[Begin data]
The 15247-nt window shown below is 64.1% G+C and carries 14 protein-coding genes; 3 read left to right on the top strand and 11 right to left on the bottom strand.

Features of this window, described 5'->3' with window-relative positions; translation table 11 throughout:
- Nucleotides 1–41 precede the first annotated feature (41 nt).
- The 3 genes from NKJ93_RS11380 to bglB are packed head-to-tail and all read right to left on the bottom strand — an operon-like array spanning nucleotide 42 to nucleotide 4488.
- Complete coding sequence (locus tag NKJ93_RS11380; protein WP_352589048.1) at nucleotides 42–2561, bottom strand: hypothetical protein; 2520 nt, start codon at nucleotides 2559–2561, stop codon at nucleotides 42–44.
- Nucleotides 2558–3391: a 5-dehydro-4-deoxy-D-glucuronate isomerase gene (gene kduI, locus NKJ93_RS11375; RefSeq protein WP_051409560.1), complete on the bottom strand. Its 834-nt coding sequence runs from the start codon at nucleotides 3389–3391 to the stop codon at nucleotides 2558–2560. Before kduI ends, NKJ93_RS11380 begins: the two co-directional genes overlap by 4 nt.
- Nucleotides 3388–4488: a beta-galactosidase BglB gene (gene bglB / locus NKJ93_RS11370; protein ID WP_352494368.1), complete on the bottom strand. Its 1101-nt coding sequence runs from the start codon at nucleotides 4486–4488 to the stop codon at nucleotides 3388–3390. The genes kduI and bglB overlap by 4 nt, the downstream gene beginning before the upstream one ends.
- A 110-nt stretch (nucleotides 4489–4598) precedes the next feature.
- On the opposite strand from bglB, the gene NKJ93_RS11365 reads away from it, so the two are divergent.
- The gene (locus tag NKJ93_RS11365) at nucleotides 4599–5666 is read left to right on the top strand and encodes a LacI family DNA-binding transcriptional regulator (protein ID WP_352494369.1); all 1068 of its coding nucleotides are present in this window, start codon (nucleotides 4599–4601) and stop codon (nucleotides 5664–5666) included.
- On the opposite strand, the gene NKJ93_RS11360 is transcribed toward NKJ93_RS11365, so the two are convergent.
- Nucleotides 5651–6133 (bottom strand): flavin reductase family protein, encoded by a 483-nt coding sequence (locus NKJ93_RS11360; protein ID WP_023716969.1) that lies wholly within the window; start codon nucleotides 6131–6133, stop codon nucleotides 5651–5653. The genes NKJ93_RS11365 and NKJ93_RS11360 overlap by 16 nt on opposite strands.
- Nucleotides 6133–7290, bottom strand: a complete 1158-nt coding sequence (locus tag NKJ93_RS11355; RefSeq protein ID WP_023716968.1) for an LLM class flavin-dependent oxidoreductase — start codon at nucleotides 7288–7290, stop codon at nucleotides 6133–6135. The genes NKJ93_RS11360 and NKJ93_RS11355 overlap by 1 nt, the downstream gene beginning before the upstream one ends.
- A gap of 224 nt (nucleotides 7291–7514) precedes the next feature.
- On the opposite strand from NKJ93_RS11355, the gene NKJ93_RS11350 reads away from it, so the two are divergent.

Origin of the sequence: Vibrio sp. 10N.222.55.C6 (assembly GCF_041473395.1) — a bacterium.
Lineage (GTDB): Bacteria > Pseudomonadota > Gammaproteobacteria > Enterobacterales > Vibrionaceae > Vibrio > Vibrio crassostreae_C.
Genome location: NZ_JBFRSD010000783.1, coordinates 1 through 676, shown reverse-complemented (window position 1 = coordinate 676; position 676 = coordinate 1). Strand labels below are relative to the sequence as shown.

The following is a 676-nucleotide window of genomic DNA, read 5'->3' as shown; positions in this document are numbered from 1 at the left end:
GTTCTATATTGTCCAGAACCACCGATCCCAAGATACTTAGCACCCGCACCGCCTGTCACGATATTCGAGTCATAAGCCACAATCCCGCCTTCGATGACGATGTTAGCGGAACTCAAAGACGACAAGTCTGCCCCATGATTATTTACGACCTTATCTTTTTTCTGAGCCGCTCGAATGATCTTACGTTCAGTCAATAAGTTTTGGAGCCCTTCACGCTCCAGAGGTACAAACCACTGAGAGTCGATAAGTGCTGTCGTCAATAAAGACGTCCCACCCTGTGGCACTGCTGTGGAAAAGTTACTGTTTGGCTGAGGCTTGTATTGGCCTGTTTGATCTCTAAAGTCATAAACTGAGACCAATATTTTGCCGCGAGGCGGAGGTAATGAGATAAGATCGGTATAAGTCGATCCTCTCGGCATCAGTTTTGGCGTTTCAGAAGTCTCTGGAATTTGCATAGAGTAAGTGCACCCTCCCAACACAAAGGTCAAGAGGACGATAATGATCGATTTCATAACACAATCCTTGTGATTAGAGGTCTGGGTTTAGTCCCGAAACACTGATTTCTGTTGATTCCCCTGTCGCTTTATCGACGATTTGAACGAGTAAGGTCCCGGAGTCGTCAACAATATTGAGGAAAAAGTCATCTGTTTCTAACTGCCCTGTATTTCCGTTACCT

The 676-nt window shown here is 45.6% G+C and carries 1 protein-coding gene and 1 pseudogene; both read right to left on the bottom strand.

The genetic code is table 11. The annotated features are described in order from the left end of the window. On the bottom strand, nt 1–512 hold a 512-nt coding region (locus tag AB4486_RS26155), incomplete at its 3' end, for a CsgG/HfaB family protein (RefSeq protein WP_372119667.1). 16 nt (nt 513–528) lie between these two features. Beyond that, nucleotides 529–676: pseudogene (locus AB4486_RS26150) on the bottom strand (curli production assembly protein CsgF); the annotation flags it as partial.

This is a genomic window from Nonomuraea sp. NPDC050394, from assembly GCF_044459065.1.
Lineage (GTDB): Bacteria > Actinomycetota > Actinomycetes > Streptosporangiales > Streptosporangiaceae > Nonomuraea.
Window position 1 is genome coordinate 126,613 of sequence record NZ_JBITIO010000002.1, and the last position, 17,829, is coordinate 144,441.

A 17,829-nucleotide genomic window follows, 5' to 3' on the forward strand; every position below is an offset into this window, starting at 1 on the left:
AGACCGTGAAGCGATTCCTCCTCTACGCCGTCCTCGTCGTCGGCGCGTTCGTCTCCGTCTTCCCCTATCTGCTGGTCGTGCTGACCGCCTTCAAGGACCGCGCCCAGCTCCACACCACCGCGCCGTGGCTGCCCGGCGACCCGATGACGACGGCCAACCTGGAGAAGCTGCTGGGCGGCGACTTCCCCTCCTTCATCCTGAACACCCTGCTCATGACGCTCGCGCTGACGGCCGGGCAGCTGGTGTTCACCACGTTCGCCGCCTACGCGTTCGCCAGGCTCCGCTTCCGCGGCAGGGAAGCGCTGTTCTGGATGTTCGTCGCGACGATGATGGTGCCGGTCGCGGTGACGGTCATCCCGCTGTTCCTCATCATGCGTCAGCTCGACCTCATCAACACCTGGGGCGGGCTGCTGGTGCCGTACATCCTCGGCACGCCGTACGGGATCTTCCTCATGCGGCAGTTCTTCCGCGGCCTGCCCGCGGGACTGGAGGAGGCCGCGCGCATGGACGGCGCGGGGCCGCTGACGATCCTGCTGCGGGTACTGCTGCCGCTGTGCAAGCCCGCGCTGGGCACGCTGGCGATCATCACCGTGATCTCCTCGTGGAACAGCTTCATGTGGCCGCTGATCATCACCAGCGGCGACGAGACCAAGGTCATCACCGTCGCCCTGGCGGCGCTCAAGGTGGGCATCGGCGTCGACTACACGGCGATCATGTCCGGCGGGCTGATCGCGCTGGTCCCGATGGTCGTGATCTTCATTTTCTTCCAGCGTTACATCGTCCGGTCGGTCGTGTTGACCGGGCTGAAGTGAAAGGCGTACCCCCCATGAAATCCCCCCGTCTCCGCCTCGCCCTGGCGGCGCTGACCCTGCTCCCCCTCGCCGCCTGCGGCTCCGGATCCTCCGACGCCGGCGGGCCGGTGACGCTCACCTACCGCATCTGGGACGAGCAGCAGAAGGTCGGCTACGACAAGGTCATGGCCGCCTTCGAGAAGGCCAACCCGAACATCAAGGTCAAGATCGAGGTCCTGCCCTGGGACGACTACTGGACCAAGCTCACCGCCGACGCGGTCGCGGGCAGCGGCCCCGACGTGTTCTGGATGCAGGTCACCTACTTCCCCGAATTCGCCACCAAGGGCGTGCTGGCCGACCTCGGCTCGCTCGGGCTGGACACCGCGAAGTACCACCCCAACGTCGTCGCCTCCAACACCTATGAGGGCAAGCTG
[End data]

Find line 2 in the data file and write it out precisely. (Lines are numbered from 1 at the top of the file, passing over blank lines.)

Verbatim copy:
Features of this window, described 5'->3' with window-relative positions; translation table 11 throughout: